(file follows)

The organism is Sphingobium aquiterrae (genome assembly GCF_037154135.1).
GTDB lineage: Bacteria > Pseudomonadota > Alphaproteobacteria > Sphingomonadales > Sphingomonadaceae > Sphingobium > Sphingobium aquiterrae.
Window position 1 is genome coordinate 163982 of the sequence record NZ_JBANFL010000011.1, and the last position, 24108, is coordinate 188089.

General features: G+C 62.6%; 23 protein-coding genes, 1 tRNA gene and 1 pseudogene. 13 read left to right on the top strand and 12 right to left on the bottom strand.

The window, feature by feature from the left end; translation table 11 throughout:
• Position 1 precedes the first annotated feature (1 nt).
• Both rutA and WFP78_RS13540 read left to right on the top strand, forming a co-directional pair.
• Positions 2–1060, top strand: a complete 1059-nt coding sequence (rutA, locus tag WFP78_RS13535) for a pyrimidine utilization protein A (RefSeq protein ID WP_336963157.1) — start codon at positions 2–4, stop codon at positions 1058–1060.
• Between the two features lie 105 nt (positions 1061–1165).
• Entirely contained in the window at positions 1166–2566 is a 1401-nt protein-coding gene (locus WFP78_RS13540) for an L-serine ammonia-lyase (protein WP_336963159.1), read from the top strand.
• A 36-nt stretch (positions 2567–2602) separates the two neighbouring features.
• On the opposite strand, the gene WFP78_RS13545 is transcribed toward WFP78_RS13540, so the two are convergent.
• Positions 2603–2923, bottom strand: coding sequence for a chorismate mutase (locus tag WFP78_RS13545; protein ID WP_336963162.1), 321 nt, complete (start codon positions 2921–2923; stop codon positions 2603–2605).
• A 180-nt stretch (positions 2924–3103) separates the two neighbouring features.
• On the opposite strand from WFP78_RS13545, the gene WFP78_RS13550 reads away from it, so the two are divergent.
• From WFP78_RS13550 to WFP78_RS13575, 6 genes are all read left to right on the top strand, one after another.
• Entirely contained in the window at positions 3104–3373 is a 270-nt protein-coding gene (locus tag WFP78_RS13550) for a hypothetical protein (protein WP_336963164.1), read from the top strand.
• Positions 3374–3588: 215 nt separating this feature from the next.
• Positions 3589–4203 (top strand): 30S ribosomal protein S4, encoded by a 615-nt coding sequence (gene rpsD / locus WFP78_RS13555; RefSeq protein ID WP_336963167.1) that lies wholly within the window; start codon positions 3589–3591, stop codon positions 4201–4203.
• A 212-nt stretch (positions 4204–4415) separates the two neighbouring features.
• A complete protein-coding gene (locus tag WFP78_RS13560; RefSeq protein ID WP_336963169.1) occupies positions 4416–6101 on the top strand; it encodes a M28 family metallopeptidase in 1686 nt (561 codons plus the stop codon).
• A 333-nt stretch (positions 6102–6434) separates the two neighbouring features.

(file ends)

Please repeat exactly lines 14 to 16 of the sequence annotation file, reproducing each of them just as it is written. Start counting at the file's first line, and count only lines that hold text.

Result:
• A 180-nt stretch (positions 2924–3103) separates the two neighbouring features.
• On the opposite strand from WFP78_RS13545, the gene WFP78_RS13550 reads away from it, so the two are divergent.
• From WFP78_RS13550 to WFP78_RS13575, 6 genes are all read left to right on the top strand, one after another.